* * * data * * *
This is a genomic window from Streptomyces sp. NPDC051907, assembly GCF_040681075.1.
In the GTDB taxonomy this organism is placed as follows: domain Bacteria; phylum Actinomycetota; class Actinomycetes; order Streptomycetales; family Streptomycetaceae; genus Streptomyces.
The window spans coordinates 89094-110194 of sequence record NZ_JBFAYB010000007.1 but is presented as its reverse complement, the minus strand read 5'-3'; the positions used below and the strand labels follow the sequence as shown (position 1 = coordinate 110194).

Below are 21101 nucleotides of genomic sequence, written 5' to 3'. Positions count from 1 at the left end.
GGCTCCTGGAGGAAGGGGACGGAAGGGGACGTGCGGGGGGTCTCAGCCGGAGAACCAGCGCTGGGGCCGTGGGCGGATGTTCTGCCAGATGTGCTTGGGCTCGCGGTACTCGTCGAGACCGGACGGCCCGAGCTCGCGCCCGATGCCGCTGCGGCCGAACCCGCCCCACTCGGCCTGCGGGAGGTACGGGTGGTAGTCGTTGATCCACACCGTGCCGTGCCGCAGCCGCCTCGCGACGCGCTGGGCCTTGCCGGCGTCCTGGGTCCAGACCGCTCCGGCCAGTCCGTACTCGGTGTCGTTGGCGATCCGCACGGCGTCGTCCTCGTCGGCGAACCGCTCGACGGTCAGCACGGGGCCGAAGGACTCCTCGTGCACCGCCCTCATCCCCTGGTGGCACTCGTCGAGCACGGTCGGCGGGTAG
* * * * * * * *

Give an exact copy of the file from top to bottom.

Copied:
This is a genomic window from Streptomyces sp. NPDC051907, assembly GCF_040681075.1.
In the GTDB taxonomy this organism is placed as follows: domain Bacteria; phylum Actinomycetota; class Actinomycetes; order Streptomycetales; family Streptomycetaceae; genus Streptomyces.
The window spans coordinates 89094-110194 of sequence record NZ_JBFAYB010000007.1 but is presented as its reverse complement, the minus strand read 5'-3'; the positions used below and the strand labels follow the sequence as shown (position 1 = coordinate 110194).

Below are 21101 nucleotides of genomic sequence, written 5' to 3'. Positions count from 1 at the left end.
GGCTCCTGGAGGAAGGGGACGGAAGGGGACGTGCGGGGGGTCTCAGCCGGAGAACCAGCGCTGGGGCCGTGGGCGGATGTTCTGCCAGATGTGCTTGGGCTCGCGGTACTCGTCGAGACCGGACGGCCCGAGCTCGCGCCCGATGCCGCTGCGGCCGAACCCGCCCCACTCGGCCTGCGGGAGGTACGGGTGGTAGTCGTTGATCCACACCGTGCCGTGCCGCAGCCGCCTCGCGACGCGCTGGGCCTTGCCGGCGTCCTGGGTCCAGACCGCTCCGGCCAGTCCGTACTCGGTGTCGTTGGCGATCCGCACGGCGTCGTCCTCGTCGGCGAACCGCTCGACGGTCAGCACGGGGCCGAAGGACTCCTCGTGCACCGCCCTCATCCCCTGGTGGCACTCGTCGAGCACGGTCGGCGGGTAG